E. Brown, who leave soon for Colo pon is his weight—a ton und a half.
rado. Dancing was enjoyed and
♦ ♦ •
dainty refreshments were served.
TH’ OLE GROUCH
Get a Finer Vacation
Before you definitely plan
vacation spot, you ran prob
ably see two or three for
your vacation trip, find out
about the low summer round
about what you expected the
trip to one would cost.
trip fares, now effective May
22 on Southern Pacific Lines'.
Let one of our agents help
You'll probably discover that
you with your plans. He can
you can do much more than
suggest many added feature»
you thought on the money
which might not occur to you.
you planned to impend.
And he’ll tell you of a ser
With a trip to the East, y»n
vice that makes the trip com
can combine a visit to many
plete — fine trains, Southern
delightful Pacific Coast re
Pacific men who consider you
sorts for a surprisingly l»w
a guest, a Dining Car service
that is as economical as it in
Or instead of seeing just one
In fact, this entire organization of the
Southern Pacific is anxious to help In
every possible way. Take advantage of
this valuable assistance.
T. B. BOYD, Local Agent
Dry wentlier means more fires. Properly owners can
help reduce the fire loss by carefully cleaning up trash
accumulations around buildings, or in garrets and un
used rooms, also w iring up loose stove pipes. The great
est danger of all is worn out and mossy roofs, which
cause over half of all fires.
Does the above concern you! What would it mean to
you today to be burned out! Then DON’T put off
eleaning roots, ete., or you may be hit next. Look after
this NOW, bi fore fires occur, Many of our policyholdera
have done this already,
„ , and as a result our fire losses
have been gnatly reduced. A little time spent thus may
save you heart rending experiences.
Oregon Fire Relief Association
I se ( of your gross receipts for advertising
and increase the volume of your business 10%
Mrs. H. A. Miller entertained the
LaComus club Tuesday afternoon..
The time was pleasantly spent chat
ting over noedlework and a deli
cious luncheon was served. The
next meeting will be held June 3
with Mrs. G. B. Pitcher.
<$> ® <8>
The Past Matrons’ club spent a
social afternoon pleasantly Monday
w ith Mrs. J. II. Chambers, A dain-
ty luncheon was served, the table
being attractively centered with a
huge bouquet of snowballs, Twelve
members were present.
The engagement of Miss Dorothy
Poil, of Eugene, to Hugh William
Orr, of Los Angeles, former rcsi-
dent of Cottage Grove, has been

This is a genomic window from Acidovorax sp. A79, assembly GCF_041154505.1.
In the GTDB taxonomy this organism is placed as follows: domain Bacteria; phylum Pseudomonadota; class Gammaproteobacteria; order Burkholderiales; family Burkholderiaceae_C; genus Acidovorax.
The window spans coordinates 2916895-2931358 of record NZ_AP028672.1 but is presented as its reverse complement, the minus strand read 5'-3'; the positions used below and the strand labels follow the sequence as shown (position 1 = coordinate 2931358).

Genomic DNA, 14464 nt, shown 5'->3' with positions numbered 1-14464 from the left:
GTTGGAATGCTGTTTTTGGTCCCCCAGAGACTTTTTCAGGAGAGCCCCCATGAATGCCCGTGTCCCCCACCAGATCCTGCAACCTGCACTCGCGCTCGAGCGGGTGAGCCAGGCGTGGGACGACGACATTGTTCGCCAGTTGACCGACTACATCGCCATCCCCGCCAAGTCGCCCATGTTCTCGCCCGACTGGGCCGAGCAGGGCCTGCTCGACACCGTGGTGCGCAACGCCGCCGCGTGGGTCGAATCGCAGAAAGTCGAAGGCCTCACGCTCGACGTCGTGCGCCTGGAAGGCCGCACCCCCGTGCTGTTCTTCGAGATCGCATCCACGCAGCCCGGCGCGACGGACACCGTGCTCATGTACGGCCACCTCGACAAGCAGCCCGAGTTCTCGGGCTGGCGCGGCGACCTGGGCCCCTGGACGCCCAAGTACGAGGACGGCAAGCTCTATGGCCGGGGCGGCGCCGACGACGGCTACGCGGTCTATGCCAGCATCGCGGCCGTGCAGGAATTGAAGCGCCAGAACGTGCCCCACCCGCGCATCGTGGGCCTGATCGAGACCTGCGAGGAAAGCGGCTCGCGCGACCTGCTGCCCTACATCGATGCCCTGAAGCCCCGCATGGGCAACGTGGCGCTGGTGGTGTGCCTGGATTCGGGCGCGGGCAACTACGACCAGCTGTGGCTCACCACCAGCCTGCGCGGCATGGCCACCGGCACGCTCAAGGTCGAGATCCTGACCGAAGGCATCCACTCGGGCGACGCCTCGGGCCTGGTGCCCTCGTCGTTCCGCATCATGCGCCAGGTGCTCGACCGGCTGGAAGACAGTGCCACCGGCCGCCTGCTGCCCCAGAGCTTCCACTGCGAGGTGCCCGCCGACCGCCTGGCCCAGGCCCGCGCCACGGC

announced, The date for the wed-
ding has not been set.
<$> ❖ <j>
The M. I*. G. club will meet
Tuesday afternoon with Mrs. /
Helliwell. Club members and
families will enjoy their annua
vie Monday evening at the A1
♦ 4> ♦
Mrs. Ed Conner, Mrs. Louisa Rai-
ston and Mrs. Bert Stoneburg will
entertain next Wednesday after
noon nt the regular meeting of the
Methodist ladies’ aid society.
<$> <* $>
The women’s relief corps will
bold their regular meeting Saturday
afternoon, when they will make
final preparations for their part
in the Decoration day program.
♦ ♦ ♦
The Jolly Bunch club will holo
their last (Innee for this season Snt-
urday evening in Phillips hall.
Light refreshments will be served.
♦ ♦ ♦
Mrs. W. H. Daugherty will en
tertain the Tuesday Bridge club
next week at its -eguliir luncheon.
> ♦ ♦
The Kensington club will hold
their regular meeting tomorrow af
The S. T. S. club will meet Tues
day afternoon with Mrs. Victor
We smile at the compliments we
don’t deserve and deprecate the
ones we have earned many times
i During the summer, ice is mined over.
: from a coal pit located in an eastern.
Anyway, the prodigal son demon
I state. Cold air seeping through earth strated that it is worth while to
I fissures in winter cools the rock to a. come back.
• • •
I tem;>erature far below freezing, but no.
ice forms because the atmosphere is,
There is such a thing as young
too dry. At its depth the heat of, men and young women getting too
summer cannot reach the vault. Dur much education of a certain kind.
ing warm niontlns. the shaft becomes
moist, and when coal was being dug
there recently, it is said, the miners
had to removr three or four carloadsf
of ice every morning before they werd
able to get to their posts. A.-» a result,
the working was abandoned as a
source of fuel, leaving it entirely free
for use as a natural refrigerator.
Hot Weather Forms Ice in
The greatest spendthrifts arc
those who spend all their timo for
* * *
Some people are born fools—and
others are educated to that point.
B arber S hop
We Bob, Curl and
Barber work in general ;
special attention to children. I
630 Main, P. S. Bukowski. Prop.
Order j Fan Now
Then when the warm
weather comes with a
rush, you will be pre
pared to enjoy its cooling
breezes and be comfort
able no matter how hot
the day or night.
The Call of the Woods,
the Stream, the Motor Trail
Mistletoe Is Pest in South,
Festive Twig Elsewhere